[Cerebral toxoplasmosis].Enferm Infecc Microbiol Clin 1998; 16 Suppl 1:45-51EI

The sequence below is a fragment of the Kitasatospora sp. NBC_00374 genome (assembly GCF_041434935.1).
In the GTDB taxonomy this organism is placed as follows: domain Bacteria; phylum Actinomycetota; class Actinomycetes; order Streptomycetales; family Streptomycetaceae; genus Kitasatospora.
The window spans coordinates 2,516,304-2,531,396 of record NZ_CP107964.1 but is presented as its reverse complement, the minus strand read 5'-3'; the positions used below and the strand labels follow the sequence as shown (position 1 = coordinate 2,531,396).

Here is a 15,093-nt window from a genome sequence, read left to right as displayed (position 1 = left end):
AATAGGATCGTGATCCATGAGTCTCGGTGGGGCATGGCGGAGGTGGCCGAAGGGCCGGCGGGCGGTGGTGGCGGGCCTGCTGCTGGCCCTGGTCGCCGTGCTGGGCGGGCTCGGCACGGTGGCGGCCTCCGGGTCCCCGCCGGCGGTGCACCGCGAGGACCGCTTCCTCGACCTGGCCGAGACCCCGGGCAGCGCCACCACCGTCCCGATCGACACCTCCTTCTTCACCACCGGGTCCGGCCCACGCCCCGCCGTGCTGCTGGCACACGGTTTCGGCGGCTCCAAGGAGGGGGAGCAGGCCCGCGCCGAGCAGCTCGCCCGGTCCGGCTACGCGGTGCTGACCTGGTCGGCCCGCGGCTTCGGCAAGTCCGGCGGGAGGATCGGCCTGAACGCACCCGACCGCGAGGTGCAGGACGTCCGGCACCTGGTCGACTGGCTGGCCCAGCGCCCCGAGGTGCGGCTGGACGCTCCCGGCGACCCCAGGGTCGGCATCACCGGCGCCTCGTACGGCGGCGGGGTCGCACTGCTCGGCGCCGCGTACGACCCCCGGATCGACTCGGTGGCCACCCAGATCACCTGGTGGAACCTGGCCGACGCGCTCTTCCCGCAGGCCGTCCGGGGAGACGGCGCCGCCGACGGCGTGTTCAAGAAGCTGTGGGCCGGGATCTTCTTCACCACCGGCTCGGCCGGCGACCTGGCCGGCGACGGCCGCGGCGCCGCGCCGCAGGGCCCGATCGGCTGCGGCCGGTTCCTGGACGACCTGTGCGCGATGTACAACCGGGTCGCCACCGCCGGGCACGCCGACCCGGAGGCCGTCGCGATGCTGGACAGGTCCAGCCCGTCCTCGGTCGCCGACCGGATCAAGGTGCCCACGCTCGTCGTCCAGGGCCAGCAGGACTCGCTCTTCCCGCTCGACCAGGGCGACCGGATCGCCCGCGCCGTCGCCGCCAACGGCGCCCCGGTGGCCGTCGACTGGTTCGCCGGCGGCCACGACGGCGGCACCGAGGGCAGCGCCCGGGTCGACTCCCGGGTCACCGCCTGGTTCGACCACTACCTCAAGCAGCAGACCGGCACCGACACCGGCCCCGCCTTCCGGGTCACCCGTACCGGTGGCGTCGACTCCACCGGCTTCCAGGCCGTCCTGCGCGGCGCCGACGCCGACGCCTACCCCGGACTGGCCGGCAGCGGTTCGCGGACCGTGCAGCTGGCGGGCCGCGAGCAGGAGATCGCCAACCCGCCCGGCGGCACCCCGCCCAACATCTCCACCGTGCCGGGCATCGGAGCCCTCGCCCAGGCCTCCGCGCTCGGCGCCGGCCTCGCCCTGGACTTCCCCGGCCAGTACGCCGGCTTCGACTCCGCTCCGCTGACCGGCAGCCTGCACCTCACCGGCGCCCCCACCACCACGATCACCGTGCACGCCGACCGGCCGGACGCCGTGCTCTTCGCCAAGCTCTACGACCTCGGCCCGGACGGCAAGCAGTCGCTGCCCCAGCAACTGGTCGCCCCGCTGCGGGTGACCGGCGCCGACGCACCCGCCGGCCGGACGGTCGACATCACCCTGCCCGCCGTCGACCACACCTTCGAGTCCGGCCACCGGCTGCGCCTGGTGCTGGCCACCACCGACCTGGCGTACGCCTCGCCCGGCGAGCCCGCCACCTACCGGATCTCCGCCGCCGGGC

Toxoplasmic encephalitis is associated with high mortality and morbidity and still presents a notable incidence in our setting. Neither the clinical symptoms nor radiological features are diagnostic of this disease; however, because of its frequency and clinical importance, specific treatment is begun whenever toxoplasmosis is suspected. In patients with negative serology, or who are receiving adequate prophylaxis, or who do not respond to 2 weeks of treatment, or who present radiological lesions suggestive of another illness, diagnosis should not be delayed, and brain biopsy should be considered as soon as possible. In these cases, SPECT with 201TI (sensitivity and specificity over 90-95% for lymphoma) and/or the PCR technique to detect T. gondii (sensitivity 50-65% and specificity 95-100%) or Epstein-Barr virus (sensitivity 70-80% and specificity 95% for lymphoma) can be very useful. The treatment of choice is pyrimethamine (100 mg the first day followed by 50 mg/day) and sulphadiazine (1-1.5 g/6 h) during 6-8 weeks. If the patient is allergic to sulfadiazine and cannot be desensitized the regimen of choice is pyrimethamine and clindamycin (600 mg/6 h), with similar efficacy. Clinical experience with other therapeutic alternatives is limited. Pyrimethamine can be associated with clarithromycin (0.5-1 g/12 h), azithromycin (1-1.5 g/day) atovaquone (750 mg/6 h), dapsone (100 mg/day) or doxycyclin (200 mg/12 h). Cotrimoxazole or clindamycin can be administered intravenously to patients who cannot receive enteral treatment. The toxicity of these therapeutic regimens is significant and treatment has to be suspended in 10-40% of cases. The interactions that can be produced with other drugs used to treat HIV-infected patients are generally of little clinical relevance.